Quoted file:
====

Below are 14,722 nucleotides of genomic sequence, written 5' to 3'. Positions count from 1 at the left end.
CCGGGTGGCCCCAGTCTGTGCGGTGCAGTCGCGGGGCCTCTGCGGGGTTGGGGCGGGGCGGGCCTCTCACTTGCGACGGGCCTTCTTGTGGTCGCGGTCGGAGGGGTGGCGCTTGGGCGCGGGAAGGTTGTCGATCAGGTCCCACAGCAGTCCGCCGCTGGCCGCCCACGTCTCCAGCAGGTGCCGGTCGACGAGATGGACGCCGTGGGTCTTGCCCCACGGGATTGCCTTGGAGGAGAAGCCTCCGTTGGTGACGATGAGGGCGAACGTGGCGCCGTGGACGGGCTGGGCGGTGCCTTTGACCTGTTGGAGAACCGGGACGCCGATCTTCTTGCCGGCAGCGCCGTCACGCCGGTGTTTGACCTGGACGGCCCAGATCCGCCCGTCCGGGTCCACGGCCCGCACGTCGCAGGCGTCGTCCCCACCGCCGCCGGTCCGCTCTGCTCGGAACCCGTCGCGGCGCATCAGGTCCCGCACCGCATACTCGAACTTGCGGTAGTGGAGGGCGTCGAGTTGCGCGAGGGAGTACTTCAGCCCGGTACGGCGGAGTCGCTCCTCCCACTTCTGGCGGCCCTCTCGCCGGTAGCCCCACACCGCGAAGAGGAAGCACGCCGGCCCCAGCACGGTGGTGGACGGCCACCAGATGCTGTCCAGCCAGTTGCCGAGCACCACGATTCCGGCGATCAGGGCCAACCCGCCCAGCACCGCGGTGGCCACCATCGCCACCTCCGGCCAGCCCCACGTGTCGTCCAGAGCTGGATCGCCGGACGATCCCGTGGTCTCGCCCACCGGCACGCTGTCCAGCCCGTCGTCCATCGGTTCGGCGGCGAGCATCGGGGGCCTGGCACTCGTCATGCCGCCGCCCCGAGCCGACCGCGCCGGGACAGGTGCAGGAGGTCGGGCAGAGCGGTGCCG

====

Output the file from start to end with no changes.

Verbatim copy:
Below are 14,722 nucleotides of genomic sequence, written 5' to 3'. Positions count from 1 at the left end.
CCGGGTGGCCCCAGTCTGTGCGGTGCAGTCGCGGGGCCTCTGCGGGGTTGGGGCGGGGCGGGCCTCTCACTTGCGACGGGCCTTCTTGTGGTCGCGGTCGGAGGGGTGGCGCTTGGGCGCGGGAAGGTTGTCGATCAGGTCCCACAGCAGTCCGCCGCTGGCCGCCCACGTCTCCAGCAGGTGCCGGTCGACGAGATGGACGCCGTGGGTCTTGCCCCACGGGATTGCCTTGGAGGAGAAGCCTCCGTTGGTGACGATGAGGGCGAACGTGGCGCCGTGGACGGGCTGGGCGGTGCCTTTGACCTGTTGGAGAACCGGGACGCCGATCTTCTTGCCGGCAGCGCCGTCACGCCGGTGTTTGACCTGGACGGCCCAGATCCGCCCGTCCGGGTCCACGGCCCGCACGTCGCAGGCGTCGTCCCCACCGCCGCCGGTCCGCTCTGCTCGGAACCCGTCGCGGCGCATCAGGTCCCGCACCGCATACTCGAACTTGCGGTAGTGGAGGGCGTCGAGTTGCGCGAGGGAGTACTTCAGCCCGGTACGGCGGAGTCGCTCCTCCCACTTCTGGCGGCCCTCTCGCCGGTAGCCCCACACCGCGAAGAGGAAGCACGCCGGCCCCAGCACGGTGGTGGACGGCCACCAGATGCTGTCCAGCCAGTTGCCGAGCACCACGATTCCGGCGATCAGGGCCAACCCGCCCAGCACCGCGGTGGCCACCATCGCCACCTCCGGCCAGCCCCACGTGTCGTCCAGAGCTGGATCGCCGGACGATCCCGTGGTCTCGCCCACCGGCACGCTGTCCAGCCCGTCGTCCATCGGTTCGGCGGCGAGCATCGGGGGCCTGGCACTCGTCATGCCGCCGCCCCGAGCCGACCGCGCCGGGACAGGTGCAGGAGGTCGGGCAGAGCGGTGCCG